Further, it illustrates the distance between the accepted amount of risk and risk appetite. The more aggressive the entity, the less will be the distance between the intersection of the performance target and the risk curve (Point A), and the intersection of performance target and risk appetite (Point B).

Using Risk Profiles to Demonstrate Acceptable Variation in Performance

The organization next determines the acceptable variation in performance on both sides of the target. This is illustrated in the figures by the dotted lines that run parallel to the performance target. The trailing and exceeding variances are set to reflect the risk appetite of the entity. There is no requirement that they are equidistant from the performance target. The closer the variances are set to the performance target, the less appetite for risk. However, by setting variations close to the performance, management considers the tradeoffs in the additional resources required to manage variability.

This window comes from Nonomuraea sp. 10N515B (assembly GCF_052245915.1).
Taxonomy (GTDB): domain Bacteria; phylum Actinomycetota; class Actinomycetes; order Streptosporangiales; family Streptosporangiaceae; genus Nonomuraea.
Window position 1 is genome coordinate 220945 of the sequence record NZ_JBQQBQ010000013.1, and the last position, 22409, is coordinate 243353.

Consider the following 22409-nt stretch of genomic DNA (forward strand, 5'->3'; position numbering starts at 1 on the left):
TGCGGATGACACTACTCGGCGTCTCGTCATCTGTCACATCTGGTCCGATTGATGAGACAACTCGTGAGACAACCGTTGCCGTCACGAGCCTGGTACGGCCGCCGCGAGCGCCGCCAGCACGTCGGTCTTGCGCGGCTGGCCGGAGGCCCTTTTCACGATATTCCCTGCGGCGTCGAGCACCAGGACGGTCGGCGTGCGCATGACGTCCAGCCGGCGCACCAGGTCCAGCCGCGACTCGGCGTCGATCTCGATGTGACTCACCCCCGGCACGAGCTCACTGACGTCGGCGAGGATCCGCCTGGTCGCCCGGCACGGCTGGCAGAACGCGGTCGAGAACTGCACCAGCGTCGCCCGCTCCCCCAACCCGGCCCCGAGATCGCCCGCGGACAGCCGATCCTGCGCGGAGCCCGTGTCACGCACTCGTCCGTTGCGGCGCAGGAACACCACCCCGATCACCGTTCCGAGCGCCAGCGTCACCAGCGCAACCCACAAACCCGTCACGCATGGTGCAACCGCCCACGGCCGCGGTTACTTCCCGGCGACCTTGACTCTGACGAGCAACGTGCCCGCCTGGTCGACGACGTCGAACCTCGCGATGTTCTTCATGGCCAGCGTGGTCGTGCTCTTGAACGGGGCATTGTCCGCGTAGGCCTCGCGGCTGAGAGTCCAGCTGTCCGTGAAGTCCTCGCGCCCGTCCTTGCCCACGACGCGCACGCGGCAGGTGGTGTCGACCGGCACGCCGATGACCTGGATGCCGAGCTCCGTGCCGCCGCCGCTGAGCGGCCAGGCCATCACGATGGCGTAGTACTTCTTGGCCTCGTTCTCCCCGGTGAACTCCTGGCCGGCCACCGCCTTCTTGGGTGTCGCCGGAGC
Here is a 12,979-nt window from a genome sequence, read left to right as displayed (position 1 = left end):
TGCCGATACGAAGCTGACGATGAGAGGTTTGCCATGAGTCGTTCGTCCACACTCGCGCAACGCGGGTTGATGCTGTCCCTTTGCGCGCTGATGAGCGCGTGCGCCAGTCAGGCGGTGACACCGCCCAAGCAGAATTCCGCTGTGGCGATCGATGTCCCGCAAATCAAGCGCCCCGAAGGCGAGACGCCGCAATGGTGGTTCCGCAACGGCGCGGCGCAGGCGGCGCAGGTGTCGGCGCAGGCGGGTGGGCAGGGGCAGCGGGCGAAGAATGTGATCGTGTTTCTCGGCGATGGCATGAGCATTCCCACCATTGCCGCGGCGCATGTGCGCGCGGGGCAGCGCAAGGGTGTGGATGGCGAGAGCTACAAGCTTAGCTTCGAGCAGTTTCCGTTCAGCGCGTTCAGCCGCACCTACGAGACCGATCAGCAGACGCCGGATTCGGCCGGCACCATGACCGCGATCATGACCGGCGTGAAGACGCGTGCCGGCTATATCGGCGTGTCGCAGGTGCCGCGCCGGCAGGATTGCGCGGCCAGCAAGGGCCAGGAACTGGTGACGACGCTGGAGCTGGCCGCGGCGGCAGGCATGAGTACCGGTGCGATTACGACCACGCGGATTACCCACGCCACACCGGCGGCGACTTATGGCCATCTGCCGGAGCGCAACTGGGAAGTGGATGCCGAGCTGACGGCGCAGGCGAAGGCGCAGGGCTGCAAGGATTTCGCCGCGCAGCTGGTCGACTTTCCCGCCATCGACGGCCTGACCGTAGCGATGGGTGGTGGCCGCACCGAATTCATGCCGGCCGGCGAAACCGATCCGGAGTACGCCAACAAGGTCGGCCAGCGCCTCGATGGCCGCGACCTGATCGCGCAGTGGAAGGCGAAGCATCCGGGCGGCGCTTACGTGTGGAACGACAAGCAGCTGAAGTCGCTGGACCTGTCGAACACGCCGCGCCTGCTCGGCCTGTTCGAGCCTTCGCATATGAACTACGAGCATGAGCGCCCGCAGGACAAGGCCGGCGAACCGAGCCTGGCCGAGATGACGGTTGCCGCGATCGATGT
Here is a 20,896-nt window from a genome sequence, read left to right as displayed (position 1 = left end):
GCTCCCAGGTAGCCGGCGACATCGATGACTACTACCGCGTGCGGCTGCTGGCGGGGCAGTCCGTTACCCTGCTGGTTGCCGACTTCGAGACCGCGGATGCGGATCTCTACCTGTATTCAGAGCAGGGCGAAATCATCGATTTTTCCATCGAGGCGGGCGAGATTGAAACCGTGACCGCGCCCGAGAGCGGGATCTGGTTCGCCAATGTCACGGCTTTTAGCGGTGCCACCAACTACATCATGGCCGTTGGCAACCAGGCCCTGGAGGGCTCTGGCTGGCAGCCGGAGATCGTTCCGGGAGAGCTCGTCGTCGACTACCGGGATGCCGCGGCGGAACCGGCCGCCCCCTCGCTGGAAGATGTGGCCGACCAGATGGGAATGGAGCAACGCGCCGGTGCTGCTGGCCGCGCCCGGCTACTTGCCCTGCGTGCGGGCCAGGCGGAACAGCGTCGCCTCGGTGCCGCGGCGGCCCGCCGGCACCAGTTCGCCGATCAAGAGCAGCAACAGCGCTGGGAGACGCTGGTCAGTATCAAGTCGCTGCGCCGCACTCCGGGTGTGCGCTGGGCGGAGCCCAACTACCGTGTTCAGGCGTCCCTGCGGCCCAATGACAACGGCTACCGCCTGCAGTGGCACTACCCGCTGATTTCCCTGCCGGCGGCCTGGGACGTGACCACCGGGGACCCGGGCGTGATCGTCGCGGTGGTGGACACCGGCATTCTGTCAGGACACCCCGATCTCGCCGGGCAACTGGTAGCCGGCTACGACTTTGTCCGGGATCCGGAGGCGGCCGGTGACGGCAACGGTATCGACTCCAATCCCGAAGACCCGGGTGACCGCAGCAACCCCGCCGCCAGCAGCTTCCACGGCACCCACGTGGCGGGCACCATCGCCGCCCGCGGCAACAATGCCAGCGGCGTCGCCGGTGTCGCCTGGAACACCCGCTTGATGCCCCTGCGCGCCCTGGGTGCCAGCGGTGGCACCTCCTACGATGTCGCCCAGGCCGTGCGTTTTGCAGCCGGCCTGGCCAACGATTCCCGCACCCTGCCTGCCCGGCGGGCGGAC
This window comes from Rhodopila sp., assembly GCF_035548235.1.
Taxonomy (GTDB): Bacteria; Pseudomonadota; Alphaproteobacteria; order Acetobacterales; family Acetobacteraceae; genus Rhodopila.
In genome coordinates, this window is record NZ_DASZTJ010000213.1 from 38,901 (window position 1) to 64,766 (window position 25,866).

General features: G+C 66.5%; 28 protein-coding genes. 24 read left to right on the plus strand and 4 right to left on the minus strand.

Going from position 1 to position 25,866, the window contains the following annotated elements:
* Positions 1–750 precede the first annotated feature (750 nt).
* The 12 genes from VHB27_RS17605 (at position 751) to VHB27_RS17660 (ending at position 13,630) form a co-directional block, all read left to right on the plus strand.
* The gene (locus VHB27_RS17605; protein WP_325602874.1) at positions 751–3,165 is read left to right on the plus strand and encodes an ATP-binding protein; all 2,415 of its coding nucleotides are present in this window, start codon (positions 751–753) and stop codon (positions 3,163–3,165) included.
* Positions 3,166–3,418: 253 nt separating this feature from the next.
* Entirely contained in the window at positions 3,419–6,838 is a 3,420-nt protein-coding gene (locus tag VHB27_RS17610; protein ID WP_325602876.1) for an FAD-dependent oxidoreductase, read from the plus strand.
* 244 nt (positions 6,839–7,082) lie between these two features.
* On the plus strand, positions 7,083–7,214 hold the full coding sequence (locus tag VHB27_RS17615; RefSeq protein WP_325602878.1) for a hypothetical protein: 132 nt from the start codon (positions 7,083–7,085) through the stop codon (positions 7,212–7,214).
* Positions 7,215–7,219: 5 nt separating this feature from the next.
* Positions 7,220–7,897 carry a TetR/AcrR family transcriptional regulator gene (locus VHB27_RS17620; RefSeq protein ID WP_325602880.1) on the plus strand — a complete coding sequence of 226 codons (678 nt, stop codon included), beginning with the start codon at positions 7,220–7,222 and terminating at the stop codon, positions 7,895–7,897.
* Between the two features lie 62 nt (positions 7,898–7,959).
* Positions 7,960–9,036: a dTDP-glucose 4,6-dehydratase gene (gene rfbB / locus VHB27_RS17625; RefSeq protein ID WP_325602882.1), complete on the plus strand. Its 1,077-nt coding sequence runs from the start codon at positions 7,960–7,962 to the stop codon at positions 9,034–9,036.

Identifying Risks in Performance

Organizations identify and assess the risks to business objectives and chosen strategies. Any potential risks that have been identified as part of the selection process provide a starting point for identifying and assessing risks in execution. This process yields a risk profile of actual risks for each business objective and overall strategy—one that either confirms the expected risks or one that indicates additional risks.